When Mallinckrodt Professor of Physics Howard Georgi ’68 rose to speak, first he was just one man, standing in a large hall in front of an administration united behind preregistration and seemingly unwilling to budge. But he spoke against the proposal with passion and with clarity—and with the voice of 6,500 undergraduates. He and his nine colleagues—including Saltonstall Professor of History Charles S. Maier ’60, who is co-authoring A World Transformed: A Global History of the Twentieth Century with Kirby—may just have turned the tide against the administration’s ill-conceived plan. And they should feel proud for having had the courage to do so. The student body is surely proud of them for standing up for their principles. And, just maybe, students and enlightened Faculty can band together to save shopping period and condemn preregistration to the swift death it deserves when the issue is finally put to a full vote of the Faculty.
No one should be fooled into believing that speeches at Faculty meetings do not make a difference. University President Lawrence H. Summers had blithely asserted on Monday night at a Kirkland House study break that the integrity of shopping period would be unaffected by the introduction of preregistration. But, following the speeches—including that of Maier Professor of Political Economy Benjamin M. Friedman ’66 who charged that “the proposal before us purports to preserve flexibility, but there will be a very clear reduction of shopping period to a vestigial remnant of what our students now enjoy”—Summers spoke of the need to “balance the clear importance of flexible student choice with the need to have rational academic planning.” It seems the speeches persuaded even Summers to shift his position.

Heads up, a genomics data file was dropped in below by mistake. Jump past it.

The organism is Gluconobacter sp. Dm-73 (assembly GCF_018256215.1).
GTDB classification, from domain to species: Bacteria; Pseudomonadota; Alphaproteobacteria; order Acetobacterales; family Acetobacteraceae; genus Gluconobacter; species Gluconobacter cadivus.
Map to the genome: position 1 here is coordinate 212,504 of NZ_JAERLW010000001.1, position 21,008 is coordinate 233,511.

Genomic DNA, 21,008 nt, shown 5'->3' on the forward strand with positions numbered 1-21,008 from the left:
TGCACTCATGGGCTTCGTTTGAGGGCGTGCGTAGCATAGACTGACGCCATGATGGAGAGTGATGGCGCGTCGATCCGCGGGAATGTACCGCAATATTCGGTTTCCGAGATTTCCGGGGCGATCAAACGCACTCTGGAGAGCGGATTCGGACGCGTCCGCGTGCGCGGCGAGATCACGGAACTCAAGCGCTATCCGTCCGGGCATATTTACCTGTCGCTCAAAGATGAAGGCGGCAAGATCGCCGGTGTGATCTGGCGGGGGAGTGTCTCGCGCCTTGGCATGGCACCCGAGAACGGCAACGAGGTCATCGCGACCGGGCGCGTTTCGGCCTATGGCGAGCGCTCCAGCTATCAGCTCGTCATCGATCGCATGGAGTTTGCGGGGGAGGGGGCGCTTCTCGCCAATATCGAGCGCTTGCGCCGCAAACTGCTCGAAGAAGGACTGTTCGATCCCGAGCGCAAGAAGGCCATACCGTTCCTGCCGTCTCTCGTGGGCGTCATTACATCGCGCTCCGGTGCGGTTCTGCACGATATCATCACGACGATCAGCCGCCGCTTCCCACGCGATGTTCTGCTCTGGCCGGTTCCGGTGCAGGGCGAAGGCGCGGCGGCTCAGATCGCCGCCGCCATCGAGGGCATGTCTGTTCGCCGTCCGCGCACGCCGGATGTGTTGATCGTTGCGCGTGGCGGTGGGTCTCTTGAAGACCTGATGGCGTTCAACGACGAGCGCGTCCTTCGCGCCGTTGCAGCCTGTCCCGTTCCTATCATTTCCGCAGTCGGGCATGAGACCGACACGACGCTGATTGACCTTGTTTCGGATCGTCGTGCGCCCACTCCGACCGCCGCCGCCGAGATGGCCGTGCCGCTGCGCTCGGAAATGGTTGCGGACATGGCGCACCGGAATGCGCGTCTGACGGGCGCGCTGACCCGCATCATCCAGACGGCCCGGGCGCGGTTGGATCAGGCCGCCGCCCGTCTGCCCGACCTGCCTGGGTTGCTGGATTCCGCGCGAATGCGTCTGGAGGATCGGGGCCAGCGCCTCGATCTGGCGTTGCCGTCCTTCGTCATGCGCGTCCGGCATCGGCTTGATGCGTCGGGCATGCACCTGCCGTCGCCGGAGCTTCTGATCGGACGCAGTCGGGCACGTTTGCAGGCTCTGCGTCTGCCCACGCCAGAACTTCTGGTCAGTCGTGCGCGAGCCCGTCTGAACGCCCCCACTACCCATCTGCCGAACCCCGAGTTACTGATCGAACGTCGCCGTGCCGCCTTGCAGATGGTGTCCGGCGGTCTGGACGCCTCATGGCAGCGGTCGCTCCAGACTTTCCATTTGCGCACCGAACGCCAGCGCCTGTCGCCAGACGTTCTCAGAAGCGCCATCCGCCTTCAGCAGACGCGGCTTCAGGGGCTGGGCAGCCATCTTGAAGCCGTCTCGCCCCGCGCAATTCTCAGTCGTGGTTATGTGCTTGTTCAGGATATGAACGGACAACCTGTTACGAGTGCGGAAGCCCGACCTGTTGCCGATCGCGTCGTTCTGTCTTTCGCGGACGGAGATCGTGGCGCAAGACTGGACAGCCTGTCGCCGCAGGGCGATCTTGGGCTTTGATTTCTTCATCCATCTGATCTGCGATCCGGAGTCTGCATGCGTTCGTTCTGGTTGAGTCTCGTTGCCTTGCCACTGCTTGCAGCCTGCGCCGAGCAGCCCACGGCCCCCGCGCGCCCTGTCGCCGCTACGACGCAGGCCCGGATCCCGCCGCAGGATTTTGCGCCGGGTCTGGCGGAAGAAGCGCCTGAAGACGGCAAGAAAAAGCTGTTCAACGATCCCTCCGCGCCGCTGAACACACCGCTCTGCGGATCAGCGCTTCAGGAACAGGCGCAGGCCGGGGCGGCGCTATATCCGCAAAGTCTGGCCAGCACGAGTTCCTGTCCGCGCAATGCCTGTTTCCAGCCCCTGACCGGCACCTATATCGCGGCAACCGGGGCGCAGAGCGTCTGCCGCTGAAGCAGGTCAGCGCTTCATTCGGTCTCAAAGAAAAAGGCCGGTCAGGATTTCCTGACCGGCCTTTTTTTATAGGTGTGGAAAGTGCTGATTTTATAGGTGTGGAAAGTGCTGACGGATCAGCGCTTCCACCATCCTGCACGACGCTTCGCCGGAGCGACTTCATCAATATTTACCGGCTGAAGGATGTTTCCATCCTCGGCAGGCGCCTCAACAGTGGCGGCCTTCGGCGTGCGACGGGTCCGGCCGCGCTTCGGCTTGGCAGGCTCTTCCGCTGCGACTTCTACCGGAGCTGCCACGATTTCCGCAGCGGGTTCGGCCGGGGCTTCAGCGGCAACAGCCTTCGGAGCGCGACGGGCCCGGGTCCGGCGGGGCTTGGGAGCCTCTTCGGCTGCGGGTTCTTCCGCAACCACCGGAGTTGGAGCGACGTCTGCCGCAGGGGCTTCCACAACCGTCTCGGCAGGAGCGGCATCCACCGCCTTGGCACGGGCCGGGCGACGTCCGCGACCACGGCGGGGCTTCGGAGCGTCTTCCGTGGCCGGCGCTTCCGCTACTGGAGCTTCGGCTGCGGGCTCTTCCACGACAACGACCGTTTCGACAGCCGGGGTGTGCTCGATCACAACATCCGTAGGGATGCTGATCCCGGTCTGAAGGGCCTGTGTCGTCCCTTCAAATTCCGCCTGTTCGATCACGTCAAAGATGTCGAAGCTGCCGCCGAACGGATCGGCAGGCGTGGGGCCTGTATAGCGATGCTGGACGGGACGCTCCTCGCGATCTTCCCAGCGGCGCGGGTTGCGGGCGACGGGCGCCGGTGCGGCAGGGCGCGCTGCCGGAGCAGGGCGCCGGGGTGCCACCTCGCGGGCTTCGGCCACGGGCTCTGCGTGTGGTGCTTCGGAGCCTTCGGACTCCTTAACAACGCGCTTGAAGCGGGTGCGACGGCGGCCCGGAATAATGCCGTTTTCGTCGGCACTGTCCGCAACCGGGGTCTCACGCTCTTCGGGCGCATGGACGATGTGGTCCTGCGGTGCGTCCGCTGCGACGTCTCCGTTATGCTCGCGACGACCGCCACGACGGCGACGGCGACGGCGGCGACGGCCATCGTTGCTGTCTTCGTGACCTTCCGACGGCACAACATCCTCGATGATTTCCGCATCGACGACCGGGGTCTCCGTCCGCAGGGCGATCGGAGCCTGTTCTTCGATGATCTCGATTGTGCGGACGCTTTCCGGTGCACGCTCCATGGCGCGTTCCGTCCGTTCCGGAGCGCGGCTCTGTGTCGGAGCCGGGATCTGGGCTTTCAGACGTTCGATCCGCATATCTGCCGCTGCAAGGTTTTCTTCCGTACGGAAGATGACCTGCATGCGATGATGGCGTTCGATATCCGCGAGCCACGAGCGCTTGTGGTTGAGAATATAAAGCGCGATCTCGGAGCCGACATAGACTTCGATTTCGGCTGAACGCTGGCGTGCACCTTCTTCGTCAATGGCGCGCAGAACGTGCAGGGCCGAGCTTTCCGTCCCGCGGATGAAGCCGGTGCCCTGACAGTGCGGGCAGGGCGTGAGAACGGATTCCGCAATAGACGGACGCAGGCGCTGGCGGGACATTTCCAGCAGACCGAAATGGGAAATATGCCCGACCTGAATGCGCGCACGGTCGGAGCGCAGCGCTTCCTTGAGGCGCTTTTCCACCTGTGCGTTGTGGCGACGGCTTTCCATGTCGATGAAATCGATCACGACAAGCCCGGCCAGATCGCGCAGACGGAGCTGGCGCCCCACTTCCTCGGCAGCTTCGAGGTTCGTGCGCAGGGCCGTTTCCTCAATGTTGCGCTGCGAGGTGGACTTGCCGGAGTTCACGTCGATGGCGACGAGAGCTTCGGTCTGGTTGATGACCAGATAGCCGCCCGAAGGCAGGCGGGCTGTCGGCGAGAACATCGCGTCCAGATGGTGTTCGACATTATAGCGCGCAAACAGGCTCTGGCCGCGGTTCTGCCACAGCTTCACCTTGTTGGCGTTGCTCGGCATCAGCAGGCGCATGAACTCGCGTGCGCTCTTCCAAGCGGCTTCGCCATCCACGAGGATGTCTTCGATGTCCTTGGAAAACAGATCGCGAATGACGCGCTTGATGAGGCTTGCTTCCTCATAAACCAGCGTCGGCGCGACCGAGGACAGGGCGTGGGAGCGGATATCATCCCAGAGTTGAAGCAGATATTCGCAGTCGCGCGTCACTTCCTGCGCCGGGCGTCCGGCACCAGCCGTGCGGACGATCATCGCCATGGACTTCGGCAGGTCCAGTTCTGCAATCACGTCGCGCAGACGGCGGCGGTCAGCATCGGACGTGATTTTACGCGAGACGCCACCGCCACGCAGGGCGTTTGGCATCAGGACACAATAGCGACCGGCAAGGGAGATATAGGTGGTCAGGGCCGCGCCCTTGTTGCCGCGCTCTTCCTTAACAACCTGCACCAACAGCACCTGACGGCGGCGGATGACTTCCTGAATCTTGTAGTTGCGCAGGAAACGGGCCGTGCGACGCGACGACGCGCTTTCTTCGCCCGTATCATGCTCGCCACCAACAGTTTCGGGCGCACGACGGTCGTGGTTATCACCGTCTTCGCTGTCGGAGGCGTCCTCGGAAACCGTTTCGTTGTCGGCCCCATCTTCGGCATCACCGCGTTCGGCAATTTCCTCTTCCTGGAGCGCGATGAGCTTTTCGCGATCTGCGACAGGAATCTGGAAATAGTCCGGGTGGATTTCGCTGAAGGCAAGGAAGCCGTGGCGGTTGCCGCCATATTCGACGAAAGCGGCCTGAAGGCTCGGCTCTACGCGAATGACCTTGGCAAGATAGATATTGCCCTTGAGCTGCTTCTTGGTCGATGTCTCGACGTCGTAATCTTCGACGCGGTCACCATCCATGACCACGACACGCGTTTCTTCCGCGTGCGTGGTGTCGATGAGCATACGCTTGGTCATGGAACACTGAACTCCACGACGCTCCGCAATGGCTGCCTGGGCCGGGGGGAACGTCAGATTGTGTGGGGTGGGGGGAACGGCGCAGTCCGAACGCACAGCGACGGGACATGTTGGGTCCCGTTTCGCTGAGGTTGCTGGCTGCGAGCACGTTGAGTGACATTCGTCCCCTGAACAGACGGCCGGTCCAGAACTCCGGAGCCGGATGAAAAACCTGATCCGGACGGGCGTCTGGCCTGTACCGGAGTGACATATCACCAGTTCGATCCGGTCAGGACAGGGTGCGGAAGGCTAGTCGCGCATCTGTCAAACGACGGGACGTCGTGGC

Tuesday’s Faculty meeting, however uplifiting, was not the end of the preregistration debate. A long battle stretches ahead to save shopping period and preserve student choice. But at least there will be a battle, a notion that seemed unlikely until Tuesday afternoon. Now students must contact individual faculty members and let them know undergraduates’ views on Kirby’s proposal. And now every member of the Faculty must examine both the administration’s flawed plans for preregistration and Tuesday afternoon’s rousing speeches to determine their own stance on the issue. And then they must speak out with the same intellectual honesty as their colleagues, buoyed by overwhelming undergraduate support.
In his remarks on Tuesday, Friedman was sympathetic to the administration’s desire to get rid of the logistical problems of shopping period, but he resolutely defended the need to maintain student flexibility. “Just like Iraq, this seems like a situation where nobody wants this to happen, but we discuss it as if it were inevitable,” he said. But by speaking out, he and his nine colleagues helped to make the passage of this proposal anything but certain. Now the academic community as a whole must rally behind these 10 courageous professors.